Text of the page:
Below is the evaluation of Bone Marrow-Derived MSCs after Cryopreservation and Hypothermic Storage; a recent paper in Tissue Engineering by Dr Irene Ginis and colleagues at Teva Pharmaceuticals. In probably the first study to examine the efficacy of long term cryopreservation of human bone marrow-derived Mesenchymal Stem Cells (MSCs) in an animal product-free medium, the efficacy of cryopreservation of MSCs was evaluated by Dr Irene Ginis and colleagues at the Cell Therapy Laboratory in Teva Pharmaceuticals. There is a definite need from users of MSCs for a clinically acceptable "off-the-shelf" cell therapy product.
A rate controlled freezing program was optimised and carried out in one of our programmable cell freezers. About 95% of frozen cells were recovered as live cells after freezing in CryoStor xeno-free media, with 5% and 10% DMSO followed by storage in liquid nitrogen for a month. Cell recovery after five months storage was also good (around 80%) and proliferation of MSCs measured during 2 weeks post-plating was not compromised and seemed even enhanced. In addition to good recovery the percentage of apoptosis in recovered MSCs after storage in liquid nitrogen was also low. Cryopreservation did not alter expression of MSC markers and their ability to differentiate into bone progenitors.
Overall the results demonstrated that human MSCs could be successfully cryopreserved for banking and for preservation of patient's own cells for repetitive transplantations.
Regeneration of non-union bone fractures is a long process taking months and in cases of substantial bone loss even years. It is likely that repetitive MSC transplantation will be necessary to accomplish full healing. Therefore successful clinical grade cryopreservation of MSCs for bone repair is the most urgent need. In the study previously cryopreserved MSCs demonstrated the same degree of osteogenic differentiation as their unfrozen counterparts.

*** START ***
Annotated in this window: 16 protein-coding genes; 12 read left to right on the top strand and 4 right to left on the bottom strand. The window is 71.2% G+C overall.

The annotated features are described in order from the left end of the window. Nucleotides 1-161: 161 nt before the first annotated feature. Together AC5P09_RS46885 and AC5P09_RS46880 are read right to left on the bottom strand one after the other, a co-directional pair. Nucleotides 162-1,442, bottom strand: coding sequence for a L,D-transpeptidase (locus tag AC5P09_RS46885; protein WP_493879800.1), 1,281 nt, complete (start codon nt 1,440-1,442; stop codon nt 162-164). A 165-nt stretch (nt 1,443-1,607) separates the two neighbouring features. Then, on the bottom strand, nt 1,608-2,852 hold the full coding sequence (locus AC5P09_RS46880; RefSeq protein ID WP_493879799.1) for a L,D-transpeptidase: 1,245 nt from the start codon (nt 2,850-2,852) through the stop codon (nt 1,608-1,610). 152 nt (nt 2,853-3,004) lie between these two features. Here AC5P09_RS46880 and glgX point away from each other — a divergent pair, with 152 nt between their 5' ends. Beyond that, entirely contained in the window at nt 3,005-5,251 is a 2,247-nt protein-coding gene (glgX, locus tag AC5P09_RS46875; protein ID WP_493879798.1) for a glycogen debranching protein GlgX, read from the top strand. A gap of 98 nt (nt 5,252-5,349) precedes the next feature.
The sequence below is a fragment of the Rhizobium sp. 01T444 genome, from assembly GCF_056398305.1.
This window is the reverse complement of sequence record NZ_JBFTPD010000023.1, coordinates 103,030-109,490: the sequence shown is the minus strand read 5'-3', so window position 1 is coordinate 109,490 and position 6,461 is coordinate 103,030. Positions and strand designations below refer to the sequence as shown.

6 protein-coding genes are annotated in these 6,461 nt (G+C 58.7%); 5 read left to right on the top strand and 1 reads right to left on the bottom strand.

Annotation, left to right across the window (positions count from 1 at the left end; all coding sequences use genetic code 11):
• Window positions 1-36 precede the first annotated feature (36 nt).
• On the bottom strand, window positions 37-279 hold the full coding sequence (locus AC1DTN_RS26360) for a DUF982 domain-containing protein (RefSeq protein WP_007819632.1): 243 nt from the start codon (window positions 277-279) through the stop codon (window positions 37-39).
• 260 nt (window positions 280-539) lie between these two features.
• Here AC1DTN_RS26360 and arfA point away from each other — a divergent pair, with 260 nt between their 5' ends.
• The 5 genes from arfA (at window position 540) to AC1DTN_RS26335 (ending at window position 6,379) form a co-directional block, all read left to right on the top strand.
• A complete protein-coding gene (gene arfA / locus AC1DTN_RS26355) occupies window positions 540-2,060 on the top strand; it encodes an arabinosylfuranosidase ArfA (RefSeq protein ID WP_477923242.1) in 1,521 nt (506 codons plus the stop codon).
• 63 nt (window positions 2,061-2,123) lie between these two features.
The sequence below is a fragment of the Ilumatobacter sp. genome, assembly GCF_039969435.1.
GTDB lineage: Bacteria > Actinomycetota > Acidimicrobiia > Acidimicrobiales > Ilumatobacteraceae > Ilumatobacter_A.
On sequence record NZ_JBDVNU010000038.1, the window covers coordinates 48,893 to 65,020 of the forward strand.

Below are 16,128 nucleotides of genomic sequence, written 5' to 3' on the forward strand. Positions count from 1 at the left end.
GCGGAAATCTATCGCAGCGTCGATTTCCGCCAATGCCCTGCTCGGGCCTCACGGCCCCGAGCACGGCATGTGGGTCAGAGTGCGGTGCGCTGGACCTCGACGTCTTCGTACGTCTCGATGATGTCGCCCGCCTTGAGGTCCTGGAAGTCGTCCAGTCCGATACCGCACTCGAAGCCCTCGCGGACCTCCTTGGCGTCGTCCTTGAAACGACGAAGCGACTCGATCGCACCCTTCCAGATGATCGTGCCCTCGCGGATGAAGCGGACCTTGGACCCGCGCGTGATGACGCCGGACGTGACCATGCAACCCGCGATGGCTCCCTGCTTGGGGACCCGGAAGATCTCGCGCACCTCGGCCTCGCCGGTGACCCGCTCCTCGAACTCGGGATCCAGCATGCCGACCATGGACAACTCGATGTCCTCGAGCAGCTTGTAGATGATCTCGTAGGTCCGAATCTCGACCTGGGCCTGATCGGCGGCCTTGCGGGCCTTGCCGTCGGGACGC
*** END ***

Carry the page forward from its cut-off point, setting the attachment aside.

The authors evaluated clinical grade media for cryopreservation of human MSCs using a 560 Planer programmable cell freezer and they optimised freezing and thawing programs. Quantitative tests of cell viability and apoptosis were adapted for MSCs still remaining in post thaw suspension. Enhanced proliferation rates of post-cryopreserved MSC were observed - an important point to note for the scientific community.
The authors believe that this study will contribute to acceleration of MSC application for treatment of non-union bone fractures and other types of tissue injury. Successful cryopreservation and storage of MSCs should promote the creation of MSC banks. Dr Ginis and colleagues hope that a standardised protocol for MSC cryopreservation would also resolve variability of the data between different laboratories and enhance collaborations within the research community. For full text see Tissue Engineering: http://online.liebertpub.com/doi/abs/10.1089/ten.TEC.2011.0395
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